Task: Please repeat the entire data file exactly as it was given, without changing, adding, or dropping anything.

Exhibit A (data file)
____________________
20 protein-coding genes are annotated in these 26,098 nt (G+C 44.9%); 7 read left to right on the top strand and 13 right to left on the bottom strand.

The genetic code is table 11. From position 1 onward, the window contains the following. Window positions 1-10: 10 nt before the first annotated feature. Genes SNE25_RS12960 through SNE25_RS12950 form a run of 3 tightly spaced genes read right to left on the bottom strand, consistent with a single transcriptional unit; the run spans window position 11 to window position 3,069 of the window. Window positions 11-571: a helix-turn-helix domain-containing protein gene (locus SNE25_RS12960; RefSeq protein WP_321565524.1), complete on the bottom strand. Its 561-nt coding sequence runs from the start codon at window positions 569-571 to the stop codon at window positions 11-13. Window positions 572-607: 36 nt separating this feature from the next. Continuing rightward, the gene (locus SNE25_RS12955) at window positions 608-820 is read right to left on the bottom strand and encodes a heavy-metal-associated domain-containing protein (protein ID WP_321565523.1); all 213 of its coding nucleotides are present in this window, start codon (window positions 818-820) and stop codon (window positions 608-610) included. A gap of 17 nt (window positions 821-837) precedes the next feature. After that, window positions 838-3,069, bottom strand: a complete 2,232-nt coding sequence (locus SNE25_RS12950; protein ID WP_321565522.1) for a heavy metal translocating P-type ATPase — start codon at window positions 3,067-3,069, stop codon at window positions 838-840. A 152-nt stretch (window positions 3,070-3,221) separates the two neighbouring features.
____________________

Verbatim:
20 protein-coding genes are annotated in these 26,098 nt (G+C 44.9%); 7 read left to right on the top strand and 13 right to left on the bottom strand.

The genetic code is table 11. From position 1 onward, the window contains the following. Window positions 1-10: 10 nt before the first annotated feature. Genes SNE25_RS12960 through SNE25_RS12950 form a run of 3 tightly spaced genes read right to left on the bottom strand, consistent with a single transcriptional unit; the run spans window position 11 to window position 3,069 of the window. Window positions 11-571: a helix-turn-helix domain-containing protein gene (locus SNE25_RS12960; RefSeq protein WP_321565524.1), complete on the bottom strand. Its 561-nt coding sequence runs from the start codon at window positions 569-571 to the stop codon at window positions 11-13. Window positions 572-607: 36 nt separating this feature from the next. Continuing rightward, the gene (locus SNE25_RS12955) at window positions 608-820 is read right to left on the bottom strand and encodes a heavy-metal-associated domain-containing protein (protein ID WP_321565523.1); all 213 of its coding nucleotides are present in this window, start codon (window positions 818-820) and stop codon (window positions 608-610) included. A gap of 17 nt (window positions 821-837) precedes the next feature. After that, window positions 838-3,069, bottom strand: a complete 2,232-nt coding sequence (locus SNE25_RS12950; protein ID WP_321565522.1) for a heavy metal translocating P-type ATPase — start codon at window positions 3,067-3,069, stop codon at window positions 838-840. A 152-nt stretch (window positions 3,070-3,221) separates the two neighbouring features.